WASHINGTON -- A second Republican senator came out in opposition to filling a vacant U.S. Supreme Court seat before the Nov. 3 election, while Speaker Nancy Pelosi asserted without details that the Democratic-led House has "options" for stalling or preventing President Donald Trump from quickly installing a successor to the late Justice Ruth Bader Ginsburg.
Sen. Lisa Murkowski of Alaska said in a statement that "for weeks, I have stated that I would not support taking up" a potential nomination as the presidential election neared. "Sadly, what was then a hypothetical is now our reality, but my position has not changed."
Murkowski joins Maine's Sen. Susan Collins, who said replacing Ginsburg should be the decision of the election winner -- Trump or Democrat Joe Biden. Republicans hold a 53-47 edge in the Senate. If there were a 50-50 tie, it could be broken by Vice President Mike Pence.
Senate Majority Leader Mitch McConnell, R-Ky., has pledged to move forward but hasn't set a timetable.
Sen. Tom Cotton, R-Ark., said Sunday that indeed "there will be a vote" on a nominee -- and said it will not be him, though he had been on Trump's short list.
Speaking on "Fox News Sunday," Cotton said: "I guess we can break some news here that I'm not under consideration, since the president said he's going to nominate a woman. And I've already communicated with the White House that now is not the time to have me under consideration. I'm on the ballot in Arkansas ..." for reelection.
But Cotton said the Senate will act: "There have been some cases, like Justice Ginsburg herself, in which the nomination and confirmation process took less than 44 days," Cotton said. "There have been other cases in which it took longer. So it's too soon to say right now. But we will move forward without delay."
After Murkowski and Collins, focus is growing on Sen. Mitt Romney, R-Utah, who has broken with Trump before. There is another potential wrinkle: Because the Senate race in Arizona is a special election, that seat could be filled as early as Nov. 30, which would narrow the window for McConnell if Democrat Mark Kelly wins.
The House has no formal say in presidential nominations, a role the Constitution assigns to the Senate, and Pelosi, D-Calif., declined in a television interview to detail the "arrows in our quiver," even when asked about trying to impeach Trump a second time.
APPEAL FROM BIDEN
Biden on Sunday urged Republicans not to rush a Supreme Court nominee through the Senate in the final six weeks before the election, suggesting that such a move would amount to an "abuse of power" at an already perilous moment in American political history.Gallery: Remembering Justice Ruth Bader Ginsburg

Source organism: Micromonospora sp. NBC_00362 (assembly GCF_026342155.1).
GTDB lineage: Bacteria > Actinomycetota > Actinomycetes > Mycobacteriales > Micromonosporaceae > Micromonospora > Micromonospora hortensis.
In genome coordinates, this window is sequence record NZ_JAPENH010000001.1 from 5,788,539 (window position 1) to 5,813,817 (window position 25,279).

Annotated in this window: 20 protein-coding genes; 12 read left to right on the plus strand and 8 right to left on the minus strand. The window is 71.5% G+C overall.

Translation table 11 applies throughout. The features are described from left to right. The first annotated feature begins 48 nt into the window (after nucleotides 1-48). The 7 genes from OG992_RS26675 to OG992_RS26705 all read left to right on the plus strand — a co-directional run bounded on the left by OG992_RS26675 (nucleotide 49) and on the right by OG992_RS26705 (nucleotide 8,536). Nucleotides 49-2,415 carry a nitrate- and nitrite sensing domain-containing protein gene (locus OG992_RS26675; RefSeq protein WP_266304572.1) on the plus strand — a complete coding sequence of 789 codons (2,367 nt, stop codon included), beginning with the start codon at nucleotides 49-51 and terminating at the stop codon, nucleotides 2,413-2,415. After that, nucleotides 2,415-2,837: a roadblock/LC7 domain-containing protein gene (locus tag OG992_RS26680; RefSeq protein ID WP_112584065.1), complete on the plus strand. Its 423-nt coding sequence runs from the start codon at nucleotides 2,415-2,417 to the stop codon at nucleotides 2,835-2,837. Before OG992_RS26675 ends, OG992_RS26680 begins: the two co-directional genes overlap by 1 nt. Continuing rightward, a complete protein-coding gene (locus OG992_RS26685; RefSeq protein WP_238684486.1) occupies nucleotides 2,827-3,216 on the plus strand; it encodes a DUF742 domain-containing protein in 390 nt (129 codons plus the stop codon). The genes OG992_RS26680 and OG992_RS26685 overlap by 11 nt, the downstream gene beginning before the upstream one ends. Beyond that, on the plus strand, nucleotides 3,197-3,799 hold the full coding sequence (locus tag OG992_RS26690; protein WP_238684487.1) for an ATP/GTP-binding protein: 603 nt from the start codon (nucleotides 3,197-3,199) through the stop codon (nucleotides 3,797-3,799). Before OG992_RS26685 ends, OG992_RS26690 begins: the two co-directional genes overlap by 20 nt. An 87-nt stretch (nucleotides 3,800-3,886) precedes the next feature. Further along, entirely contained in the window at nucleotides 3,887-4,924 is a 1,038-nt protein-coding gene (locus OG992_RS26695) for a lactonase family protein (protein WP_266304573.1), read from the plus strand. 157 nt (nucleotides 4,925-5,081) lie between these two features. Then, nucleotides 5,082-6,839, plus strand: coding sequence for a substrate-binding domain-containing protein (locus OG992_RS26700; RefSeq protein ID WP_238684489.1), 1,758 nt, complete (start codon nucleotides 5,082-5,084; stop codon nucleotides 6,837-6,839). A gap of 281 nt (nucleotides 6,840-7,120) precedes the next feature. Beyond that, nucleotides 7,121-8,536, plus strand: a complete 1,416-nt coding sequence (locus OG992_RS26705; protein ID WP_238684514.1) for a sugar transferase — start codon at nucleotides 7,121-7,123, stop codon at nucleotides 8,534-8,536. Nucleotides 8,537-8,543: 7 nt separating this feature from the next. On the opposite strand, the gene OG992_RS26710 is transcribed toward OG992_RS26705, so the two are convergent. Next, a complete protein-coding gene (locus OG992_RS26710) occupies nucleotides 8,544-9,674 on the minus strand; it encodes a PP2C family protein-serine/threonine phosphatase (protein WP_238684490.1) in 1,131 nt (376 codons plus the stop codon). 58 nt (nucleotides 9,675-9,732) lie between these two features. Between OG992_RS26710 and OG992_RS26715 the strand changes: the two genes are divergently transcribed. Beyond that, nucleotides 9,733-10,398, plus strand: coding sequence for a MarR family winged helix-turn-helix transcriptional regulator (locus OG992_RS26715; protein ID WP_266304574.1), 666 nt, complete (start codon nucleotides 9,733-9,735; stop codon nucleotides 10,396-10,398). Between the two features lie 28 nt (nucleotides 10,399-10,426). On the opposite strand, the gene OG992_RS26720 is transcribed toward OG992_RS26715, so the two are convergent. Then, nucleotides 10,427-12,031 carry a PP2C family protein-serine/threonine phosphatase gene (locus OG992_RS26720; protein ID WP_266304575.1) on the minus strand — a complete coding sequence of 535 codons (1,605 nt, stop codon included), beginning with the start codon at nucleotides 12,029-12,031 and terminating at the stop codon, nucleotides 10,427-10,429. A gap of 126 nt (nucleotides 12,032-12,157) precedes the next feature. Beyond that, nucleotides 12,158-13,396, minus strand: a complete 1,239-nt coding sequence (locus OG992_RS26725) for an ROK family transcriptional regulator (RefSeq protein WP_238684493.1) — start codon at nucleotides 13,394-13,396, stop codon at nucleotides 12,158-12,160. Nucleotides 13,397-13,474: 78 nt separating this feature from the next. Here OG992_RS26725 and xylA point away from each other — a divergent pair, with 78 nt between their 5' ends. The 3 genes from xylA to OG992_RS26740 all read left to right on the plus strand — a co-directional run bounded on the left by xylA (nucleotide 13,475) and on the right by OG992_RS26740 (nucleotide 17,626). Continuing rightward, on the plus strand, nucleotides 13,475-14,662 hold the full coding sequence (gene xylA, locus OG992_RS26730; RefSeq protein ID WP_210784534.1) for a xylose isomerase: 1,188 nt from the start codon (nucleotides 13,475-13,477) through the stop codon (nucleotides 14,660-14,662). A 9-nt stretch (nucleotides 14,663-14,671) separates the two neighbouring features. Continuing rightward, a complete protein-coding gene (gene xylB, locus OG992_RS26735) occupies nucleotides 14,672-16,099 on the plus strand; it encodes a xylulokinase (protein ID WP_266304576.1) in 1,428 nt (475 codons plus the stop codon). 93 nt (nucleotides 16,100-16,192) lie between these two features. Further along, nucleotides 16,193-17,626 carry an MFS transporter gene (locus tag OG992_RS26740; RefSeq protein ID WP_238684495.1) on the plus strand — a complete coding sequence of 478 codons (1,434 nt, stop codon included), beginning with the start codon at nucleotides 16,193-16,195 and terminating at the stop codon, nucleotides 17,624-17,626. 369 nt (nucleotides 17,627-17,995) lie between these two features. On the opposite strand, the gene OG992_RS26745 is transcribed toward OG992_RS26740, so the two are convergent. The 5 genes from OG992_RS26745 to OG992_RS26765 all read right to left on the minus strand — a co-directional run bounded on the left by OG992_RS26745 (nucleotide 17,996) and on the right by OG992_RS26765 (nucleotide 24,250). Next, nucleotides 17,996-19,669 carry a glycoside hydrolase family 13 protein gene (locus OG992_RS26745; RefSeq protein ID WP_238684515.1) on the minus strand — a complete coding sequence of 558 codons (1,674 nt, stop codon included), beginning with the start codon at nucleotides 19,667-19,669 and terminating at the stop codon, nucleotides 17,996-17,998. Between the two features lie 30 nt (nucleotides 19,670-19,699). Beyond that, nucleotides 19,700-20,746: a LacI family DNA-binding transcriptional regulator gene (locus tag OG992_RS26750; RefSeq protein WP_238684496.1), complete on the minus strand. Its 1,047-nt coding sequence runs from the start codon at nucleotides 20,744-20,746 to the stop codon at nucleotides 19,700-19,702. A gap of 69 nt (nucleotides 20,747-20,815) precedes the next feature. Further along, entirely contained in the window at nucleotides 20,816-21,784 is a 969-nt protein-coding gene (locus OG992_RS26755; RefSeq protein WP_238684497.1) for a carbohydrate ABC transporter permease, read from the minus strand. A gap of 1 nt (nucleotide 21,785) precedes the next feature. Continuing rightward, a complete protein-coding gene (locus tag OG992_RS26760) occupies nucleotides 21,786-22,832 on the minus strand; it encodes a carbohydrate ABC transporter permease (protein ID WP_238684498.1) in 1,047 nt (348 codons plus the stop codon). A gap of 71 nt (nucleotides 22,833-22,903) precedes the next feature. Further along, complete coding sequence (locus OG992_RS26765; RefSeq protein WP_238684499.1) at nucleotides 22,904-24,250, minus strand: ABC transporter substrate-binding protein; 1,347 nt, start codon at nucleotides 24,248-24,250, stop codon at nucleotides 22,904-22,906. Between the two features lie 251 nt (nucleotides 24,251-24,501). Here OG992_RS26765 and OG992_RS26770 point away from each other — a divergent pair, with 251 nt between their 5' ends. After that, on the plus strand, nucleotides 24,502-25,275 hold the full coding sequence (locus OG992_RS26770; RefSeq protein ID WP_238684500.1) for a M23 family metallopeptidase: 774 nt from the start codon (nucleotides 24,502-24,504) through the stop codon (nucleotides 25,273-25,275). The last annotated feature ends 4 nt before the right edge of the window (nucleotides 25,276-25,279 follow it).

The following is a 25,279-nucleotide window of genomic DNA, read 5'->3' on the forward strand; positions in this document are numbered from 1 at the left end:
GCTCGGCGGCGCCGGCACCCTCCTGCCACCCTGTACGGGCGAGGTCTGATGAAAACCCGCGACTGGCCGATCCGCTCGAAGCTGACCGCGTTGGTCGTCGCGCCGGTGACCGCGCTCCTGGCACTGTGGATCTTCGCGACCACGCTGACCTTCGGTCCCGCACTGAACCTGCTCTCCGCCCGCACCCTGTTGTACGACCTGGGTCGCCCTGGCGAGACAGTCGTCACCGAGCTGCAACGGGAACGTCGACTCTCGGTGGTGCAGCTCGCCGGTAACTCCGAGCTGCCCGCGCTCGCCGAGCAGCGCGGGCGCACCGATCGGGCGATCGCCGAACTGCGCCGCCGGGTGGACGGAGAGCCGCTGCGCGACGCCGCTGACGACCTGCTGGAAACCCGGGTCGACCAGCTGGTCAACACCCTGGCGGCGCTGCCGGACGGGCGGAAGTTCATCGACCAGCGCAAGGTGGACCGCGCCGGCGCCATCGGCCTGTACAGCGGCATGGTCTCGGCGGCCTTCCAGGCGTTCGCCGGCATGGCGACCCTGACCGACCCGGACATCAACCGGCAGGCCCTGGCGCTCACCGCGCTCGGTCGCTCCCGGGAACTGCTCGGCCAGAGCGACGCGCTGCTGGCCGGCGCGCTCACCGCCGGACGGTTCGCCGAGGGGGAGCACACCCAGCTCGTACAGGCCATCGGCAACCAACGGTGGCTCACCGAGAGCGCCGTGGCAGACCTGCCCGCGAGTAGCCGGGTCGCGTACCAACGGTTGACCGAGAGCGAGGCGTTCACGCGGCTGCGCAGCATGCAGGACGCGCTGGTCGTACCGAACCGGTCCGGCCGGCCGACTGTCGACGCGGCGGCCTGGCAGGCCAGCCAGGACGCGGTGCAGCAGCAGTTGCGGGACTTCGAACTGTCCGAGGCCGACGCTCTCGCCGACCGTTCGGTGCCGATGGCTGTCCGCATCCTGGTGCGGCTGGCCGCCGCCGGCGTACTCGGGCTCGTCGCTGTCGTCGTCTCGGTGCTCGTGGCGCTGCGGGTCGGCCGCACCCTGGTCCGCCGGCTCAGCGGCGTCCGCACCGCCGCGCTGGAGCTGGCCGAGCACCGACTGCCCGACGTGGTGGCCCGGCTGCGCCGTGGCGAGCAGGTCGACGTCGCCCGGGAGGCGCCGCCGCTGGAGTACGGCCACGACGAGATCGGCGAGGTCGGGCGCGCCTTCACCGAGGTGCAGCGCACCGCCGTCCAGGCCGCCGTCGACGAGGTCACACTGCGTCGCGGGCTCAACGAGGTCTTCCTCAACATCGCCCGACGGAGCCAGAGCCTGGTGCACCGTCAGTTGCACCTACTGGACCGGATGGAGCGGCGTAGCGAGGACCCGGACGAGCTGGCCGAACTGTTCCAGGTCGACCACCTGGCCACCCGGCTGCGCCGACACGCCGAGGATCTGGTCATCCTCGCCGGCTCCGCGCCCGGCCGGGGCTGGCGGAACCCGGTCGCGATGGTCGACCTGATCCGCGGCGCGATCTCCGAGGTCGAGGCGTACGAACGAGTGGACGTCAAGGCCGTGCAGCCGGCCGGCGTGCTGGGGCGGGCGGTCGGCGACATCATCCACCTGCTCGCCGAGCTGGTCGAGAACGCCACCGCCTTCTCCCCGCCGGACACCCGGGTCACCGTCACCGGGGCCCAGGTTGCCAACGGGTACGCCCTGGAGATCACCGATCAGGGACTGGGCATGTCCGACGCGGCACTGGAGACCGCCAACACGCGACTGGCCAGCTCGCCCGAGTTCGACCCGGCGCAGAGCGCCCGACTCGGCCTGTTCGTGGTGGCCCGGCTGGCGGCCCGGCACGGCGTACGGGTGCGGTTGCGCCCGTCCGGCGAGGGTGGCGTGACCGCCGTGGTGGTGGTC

In his first extensive remarks on the looming battle since he acknowledged the death of Ginsburg on Friday, Biden appealed directly to the few pivotal Senate Republicans "who really will decide what happens," urging them to oppose an effort to push through a nominee before the election.
"Please, follow your conscience," he pleaded in a speech at the National Constitution Center in Philadelphia. "Don't vote to confirm anyone nominated under the circumstances President Trump and Sen. McConnell have created. Don't go there. Uphold your constitutional duty. Your conscience. Let the people speak. Cool the flames that have been engulfing our country."
Biden also used the sudden court vacancy to reinforce his argument that the election should be a referendum on Trump's handling of health care and the coronavirus.
The death of Ginsburg jolted the presidential campaign just six weeks before the election and as several states are already voting. Trump has seized on the opportunity to nominate a new justice to motivate his most loyal voters. Biden kept the focus on health care, which has proved to be a winning issue for Democrats during previous elections and could be even more resonant amid the pandemic.
The Supreme Court will hear a Republican-led case seeking to throw out the Patient Protection and Affordable Care Act the week after the Nov. 3 election. Biden charged that Trump is seeking to undermine the protections for people with pre-existing conditions under the ACA, as well as its provisions covering preventative care for women.